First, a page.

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No-intrusion mystery deepens: Army Chief's 'first aim' of restoring China status quo contradicts PM's border claim

Our operational preparedness continues to be at a high level and the Indian Army is maintaining adequate reserves to confront any security challenge in the region, said General Pande

Imran Ahmed Siddiqui New Delhi Published 12.01.24, 04:49 AM
Chief of Army Staff General Manoj Pande addresses the annual media conference ahead of Army Day in New Delhi on Thursday. 

Chief of Army Staff General Manoj Pande addresses the annual media conference ahead of Army Day in New Delhi on Thursday.  PTI

Army chief General Manoj Pande on Thursday said India’s immediate aim was to continue holding talks with the Chinese army to ensure restoration of the pre-April 2020 status quo in eastern Ladakh and added the situation along the Line of Actual Control (LAC) was “stable” but “sensitive”.

The reference to the need for restoration of pre-April 2020 status quo appears to contradict Prime Minister Narendra Modi’s claim that nobody had intruded or was occupying Indian territory — “Na wahan koi ghusa hai, na koi ghus aaya hai, na hi ghusa hua hai.


“Currently, our attempt is to continue the talks with the Chinese army to go back to the pre-April 2020 status quo. Our first aim is to achieve that,” the army chief said while responding to a specific question whether the ground situation in Ladakh was a “new normal”.

The government has denied that India has lost an inch of territory to China.

Four days after the June 15 clash in 2020 in which 20 Indian soldiers were killed, Modi had come out with his “no-intrusion” statement, allowing Beijing to deny any border transgressions and claim ownership of all the territory it held in the region.

Speaking to The Telegraph, a former lieutenant general said the army chief’s statement itself “exposes the government’s no-intrusion claim”.

“If there is no intrusion then why is there a need for restoration of status quo and disengagement along the China frontier?”

He, however, welcomed General Pande’s statement. “Veterans have long been demanding that India must ask China to restore status quo ante and withdraw from the multiple areas that it had transgressed upon in May 2020.”

Addressing a media conference ahead of Army Day, General Pande on Thursday also underlined that Indian troops were maintaining a “high state” of preparedness to deal with any challenges along the LAC and said both India and China continue to hold talks at military and diplomatic levels to find a resolution to the remaining issues.

“Our operational preparedness continues to be at a high level and the Indian Army is maintaining adequate reserves to confront any security challenge in the region. Our deployment is both robust and balanced,” he said.

So far there have been 20 rounds of talks between the Indian and Chinese corps commanders to try and resolve the border standoff. Overall, the Chinese army is estimated to have taken over close to 1,000sqkm of India-claimed territory in Ladakh.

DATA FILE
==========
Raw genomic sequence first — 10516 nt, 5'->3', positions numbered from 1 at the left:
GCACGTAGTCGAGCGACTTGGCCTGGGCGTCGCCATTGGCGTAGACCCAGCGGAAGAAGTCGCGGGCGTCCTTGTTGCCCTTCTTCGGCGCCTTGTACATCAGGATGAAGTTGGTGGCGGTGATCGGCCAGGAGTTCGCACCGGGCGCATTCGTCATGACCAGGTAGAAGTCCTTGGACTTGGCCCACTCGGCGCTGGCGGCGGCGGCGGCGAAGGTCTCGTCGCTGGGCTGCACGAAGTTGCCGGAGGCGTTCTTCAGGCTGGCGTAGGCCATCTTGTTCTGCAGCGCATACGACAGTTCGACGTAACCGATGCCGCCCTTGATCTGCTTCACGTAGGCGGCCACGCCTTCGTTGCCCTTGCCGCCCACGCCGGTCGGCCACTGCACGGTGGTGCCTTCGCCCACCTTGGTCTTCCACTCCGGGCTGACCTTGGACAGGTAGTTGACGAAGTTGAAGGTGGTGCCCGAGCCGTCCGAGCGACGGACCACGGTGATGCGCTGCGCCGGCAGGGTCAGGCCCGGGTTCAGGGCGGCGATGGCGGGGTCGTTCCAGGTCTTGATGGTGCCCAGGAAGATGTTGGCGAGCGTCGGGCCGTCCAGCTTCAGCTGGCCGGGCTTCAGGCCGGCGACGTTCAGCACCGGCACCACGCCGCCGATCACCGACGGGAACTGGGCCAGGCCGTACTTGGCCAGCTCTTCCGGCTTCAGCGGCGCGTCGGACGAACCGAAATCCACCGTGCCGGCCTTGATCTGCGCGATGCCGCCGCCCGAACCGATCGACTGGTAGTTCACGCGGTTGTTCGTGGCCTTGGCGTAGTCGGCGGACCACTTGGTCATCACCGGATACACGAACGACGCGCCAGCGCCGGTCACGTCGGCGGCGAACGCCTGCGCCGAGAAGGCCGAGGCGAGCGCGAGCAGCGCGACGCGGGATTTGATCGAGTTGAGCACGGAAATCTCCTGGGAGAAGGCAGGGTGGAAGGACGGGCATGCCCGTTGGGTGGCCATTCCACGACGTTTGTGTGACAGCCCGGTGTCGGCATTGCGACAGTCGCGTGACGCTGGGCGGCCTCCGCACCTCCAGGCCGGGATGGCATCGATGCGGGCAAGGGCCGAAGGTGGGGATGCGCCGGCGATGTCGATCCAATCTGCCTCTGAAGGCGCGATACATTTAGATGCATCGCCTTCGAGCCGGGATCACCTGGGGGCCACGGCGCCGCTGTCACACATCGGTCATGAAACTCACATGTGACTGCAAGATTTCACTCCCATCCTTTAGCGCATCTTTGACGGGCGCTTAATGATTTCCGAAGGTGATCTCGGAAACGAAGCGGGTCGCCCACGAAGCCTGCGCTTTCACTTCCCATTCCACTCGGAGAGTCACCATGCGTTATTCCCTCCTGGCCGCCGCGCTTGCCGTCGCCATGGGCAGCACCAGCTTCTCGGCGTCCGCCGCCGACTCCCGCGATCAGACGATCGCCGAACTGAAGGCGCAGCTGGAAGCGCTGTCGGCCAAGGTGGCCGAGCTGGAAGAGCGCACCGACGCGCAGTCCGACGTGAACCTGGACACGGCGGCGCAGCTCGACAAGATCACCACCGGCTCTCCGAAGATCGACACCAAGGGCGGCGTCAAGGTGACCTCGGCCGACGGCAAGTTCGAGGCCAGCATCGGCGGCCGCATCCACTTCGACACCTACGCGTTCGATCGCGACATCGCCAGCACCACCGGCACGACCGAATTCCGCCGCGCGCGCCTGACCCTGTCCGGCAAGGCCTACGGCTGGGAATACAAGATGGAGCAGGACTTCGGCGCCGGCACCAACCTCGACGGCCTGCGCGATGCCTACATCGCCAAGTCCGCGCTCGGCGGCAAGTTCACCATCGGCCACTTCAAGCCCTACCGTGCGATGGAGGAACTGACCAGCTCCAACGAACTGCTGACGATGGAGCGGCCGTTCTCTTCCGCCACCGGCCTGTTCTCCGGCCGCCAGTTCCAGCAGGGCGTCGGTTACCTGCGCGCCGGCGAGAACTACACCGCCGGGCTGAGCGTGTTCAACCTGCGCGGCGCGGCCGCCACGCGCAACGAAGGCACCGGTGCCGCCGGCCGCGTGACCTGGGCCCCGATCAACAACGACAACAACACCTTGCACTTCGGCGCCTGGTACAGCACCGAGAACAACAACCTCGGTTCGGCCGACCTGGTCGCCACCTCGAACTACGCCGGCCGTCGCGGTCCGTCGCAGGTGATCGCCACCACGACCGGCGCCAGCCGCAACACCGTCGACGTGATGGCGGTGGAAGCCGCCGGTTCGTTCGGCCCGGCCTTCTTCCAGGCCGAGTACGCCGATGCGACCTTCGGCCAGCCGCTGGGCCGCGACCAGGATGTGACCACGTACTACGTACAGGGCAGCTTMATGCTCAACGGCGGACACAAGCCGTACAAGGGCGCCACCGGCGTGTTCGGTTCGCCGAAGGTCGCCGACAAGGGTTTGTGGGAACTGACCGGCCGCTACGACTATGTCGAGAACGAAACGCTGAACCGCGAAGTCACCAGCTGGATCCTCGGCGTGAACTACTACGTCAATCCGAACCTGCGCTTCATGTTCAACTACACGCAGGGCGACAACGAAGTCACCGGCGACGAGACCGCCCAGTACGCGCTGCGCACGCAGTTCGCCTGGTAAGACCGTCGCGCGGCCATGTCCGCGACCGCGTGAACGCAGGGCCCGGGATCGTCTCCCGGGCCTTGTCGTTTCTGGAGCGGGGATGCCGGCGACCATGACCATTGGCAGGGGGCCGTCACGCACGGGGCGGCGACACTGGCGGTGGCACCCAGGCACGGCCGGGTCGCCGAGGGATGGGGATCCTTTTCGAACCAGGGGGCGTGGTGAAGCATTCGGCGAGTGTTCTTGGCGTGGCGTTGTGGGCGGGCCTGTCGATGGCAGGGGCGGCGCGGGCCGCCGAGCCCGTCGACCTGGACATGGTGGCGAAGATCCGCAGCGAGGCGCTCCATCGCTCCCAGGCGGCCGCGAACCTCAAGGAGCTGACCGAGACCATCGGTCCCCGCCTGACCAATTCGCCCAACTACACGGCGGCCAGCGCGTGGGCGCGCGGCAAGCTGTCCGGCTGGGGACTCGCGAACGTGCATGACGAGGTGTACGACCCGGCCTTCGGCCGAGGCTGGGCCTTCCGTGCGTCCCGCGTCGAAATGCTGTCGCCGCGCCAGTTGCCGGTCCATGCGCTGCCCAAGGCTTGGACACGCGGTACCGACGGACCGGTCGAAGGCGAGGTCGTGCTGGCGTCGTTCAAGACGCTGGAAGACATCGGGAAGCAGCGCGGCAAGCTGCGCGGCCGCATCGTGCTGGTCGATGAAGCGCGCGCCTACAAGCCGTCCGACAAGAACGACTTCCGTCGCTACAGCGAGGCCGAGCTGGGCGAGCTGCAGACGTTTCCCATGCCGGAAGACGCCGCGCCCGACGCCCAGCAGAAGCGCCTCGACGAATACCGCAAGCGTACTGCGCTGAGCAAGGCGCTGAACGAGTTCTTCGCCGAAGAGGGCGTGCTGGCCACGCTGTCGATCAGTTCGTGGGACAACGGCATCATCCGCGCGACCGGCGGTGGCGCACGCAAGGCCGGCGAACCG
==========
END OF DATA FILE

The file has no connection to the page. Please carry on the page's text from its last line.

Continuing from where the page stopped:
The talks have since then achieved “partial” disengagement from the Galwan Valley, Pangong Lake, Hot Springs and Gogra through the creation of “buffer zones” (a no-man’s land) with the Chinese and Indian armies stepping back by an agreed and equal distance each. This has left the Chinese still within India-claimed lines, while the Indians have retreated within their own territory, fuelling the “ceding more territory” allegations.

The Chinese are refusing to create buffer zones at the Depsang Valley in northeastern Ladakh and at Demchok in southeastern Ladakh, both of which are strategically very important for India.

Last year, a research paper submitted by an IPS officer during the police security conference which was attended by the Prime Minister had flagged how India had lost access to 26 out of 65 patrolling points (PPs) in eastern Ladakh following Chinese incursion. These 26 PPs were patrolled by Indian security forces before the Chinese transgression in April-May 2020.

The LAC between India and China are not demarcated and both sides have a perception of each other’s claim line based on decades of patrolling patterns.

Military veterans have flagged what they see as India's ceding of more territory to the Chinese through the establishment of non-militarised “buffer zones” at multiple transgression points and have cited the long stalemate, and the recent post-talk silence on a return to status quo ante, to suggest that India is capitulating to a Chinese plan to establish a new status quo along the LAC.

“The army chief’s emphasis on restoration of the status quo is a welcome step. The government now must walk the talk,” said another veteran.

Agnipath scheme

General Pande said the integration of Agniveers into the army was moving forward well.

He, however, declined to comment on his predecessor Manoj Mukund Naravane's disclosure in his memoir that the Agnipath scheme launched by the Modi government had surprised the army while it was a "bolt out of the blue" for the navy and the air force.

“We in the army were taken by surprise by this turn of events, but for the navy and air force it came like a bolt from the blue,” General Naravane was earlier quoted by PTI as having written in his yet-to-be-published memoir Four Stars of Destiny.

Sources said the army was reviewing Naravane’s memoir, which also discloses details of a conversation he had with defence minister Rajnath Singh on the ongoing border standoff with China in eastern Ladakh and has some details of the Galwan clash in which 20 Indian soldiers were killed.

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